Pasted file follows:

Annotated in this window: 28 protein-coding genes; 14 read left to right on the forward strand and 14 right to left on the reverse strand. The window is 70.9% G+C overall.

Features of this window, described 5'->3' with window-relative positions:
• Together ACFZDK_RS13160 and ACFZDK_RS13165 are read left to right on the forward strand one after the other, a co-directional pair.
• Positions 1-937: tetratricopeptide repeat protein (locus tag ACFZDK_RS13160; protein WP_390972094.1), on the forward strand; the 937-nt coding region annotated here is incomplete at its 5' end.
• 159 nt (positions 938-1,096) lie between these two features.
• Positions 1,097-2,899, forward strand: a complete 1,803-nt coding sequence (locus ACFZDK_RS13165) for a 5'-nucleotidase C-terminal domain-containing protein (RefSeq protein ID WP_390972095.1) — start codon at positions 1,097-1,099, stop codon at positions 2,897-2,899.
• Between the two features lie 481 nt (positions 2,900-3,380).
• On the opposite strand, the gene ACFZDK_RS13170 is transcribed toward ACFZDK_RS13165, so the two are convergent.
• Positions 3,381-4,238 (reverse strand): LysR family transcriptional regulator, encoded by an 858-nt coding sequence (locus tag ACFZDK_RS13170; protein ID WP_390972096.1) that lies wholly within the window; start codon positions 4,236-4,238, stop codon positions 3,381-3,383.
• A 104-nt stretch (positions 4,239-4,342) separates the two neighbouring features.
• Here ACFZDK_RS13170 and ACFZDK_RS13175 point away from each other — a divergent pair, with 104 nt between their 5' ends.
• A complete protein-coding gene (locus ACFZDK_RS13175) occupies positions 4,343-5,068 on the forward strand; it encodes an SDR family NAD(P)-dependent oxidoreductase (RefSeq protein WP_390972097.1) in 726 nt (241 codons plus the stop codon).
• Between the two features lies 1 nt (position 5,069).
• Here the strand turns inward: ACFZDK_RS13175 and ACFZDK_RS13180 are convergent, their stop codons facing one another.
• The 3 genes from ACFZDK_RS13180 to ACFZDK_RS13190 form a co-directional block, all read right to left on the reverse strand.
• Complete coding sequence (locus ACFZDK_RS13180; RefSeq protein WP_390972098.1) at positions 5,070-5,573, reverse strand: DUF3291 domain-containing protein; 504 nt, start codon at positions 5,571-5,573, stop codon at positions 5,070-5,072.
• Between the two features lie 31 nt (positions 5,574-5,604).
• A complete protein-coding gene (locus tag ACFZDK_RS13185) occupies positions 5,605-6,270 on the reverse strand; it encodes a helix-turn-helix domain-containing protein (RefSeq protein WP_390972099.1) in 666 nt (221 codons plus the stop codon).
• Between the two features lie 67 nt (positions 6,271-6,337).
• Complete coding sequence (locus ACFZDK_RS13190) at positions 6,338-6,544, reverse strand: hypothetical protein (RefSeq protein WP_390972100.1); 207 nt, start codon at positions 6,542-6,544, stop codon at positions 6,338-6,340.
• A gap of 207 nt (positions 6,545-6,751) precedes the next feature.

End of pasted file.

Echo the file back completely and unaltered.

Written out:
Annotated in this window: 28 protein-coding genes; 14 read left to right on the forward strand and 14 right to left on the reverse strand. The window is 70.9% G+C overall.

Features of this window, described 5'->3' with window-relative positions:
• Together ACFZDK_RS13160 and ACFZDK_RS13165 are read left to right on the forward strand one after the other, a co-directional pair.
• Positions 1-937: tetratricopeptide repeat protein (locus tag ACFZDK_RS13160; protein WP_390972094.1), on the forward strand; the 937-nt coding region annotated here is incomplete at its 5' end.
• 159 nt (positions 938-1,096) lie between these two features.
• Positions 1,097-2,899, forward strand: a complete 1,803-nt coding sequence (locus ACFZDK_RS13165) for a 5'-nucleotidase C-terminal domain-containing protein (RefSeq protein ID WP_390972095.1) — start codon at positions 1,097-1,099, stop codon at positions 2,897-2,899.
• Between the two features lie 481 nt (positions 2,900-3,380).
• On the opposite strand, the gene ACFZDK_RS13170 is transcribed toward ACFZDK_RS13165, so the two are convergent.
• Positions 3,381-4,238 (reverse strand): LysR family transcriptional regulator, encoded by an 858-nt coding sequence (locus tag ACFZDK_RS13170; protein ID WP_390972096.1) that lies wholly within the window; start codon positions 4,236-4,238, stop codon positions 3,381-3,383.
• A 104-nt stretch (positions 4,239-4,342) separates the two neighbouring features.
• Here ACFZDK_RS13170 and ACFZDK_RS13175 point away from each other — a divergent pair, with 104 nt between their 5' ends.
• A complete protein-coding gene (locus ACFZDK_RS13175) occupies positions 4,343-5,068 on the forward strand; it encodes an SDR family NAD(P)-dependent oxidoreductase (RefSeq protein WP_390972097.1) in 726 nt (241 codons plus the stop codon).
• Between the two features lies 1 nt (position 5,069).
• Here the strand turns inward: ACFZDK_RS13175 and ACFZDK_RS13180 are convergent, their stop codons facing one another.
• The 3 genes from ACFZDK_RS13180 to ACFZDK_RS13190 form a co-directional block, all read right to left on the reverse strand.
• Complete coding sequence (locus ACFZDK_RS13180; RefSeq protein WP_390972098.1) at positions 5,070-5,573, reverse strand: DUF3291 domain-containing protein; 504 nt, start codon at positions 5,571-5,573, stop codon at positions 5,070-5,072.
• Between the two features lie 31 nt (positions 5,574-5,604).
• A complete protein-coding gene (locus tag ACFZDK_RS13185) occupies positions 5,605-6,270 on the reverse strand; it encodes a helix-turn-helix domain-containing protein (RefSeq protein WP_390972099.1) in 666 nt (221 codons plus the stop codon).
• Between the two features lie 67 nt (positions 6,271-6,337).
• Complete coding sequence (locus ACFZDK_RS13190) at positions 6,338-6,544, reverse strand: hypothetical protein (RefSeq protein WP_390972100.1); 207 nt, start codon at positions 6,542-6,544, stop codon at positions 6,338-6,340.
• A gap of 207 nt (positions 6,545-6,751) precedes the next feature.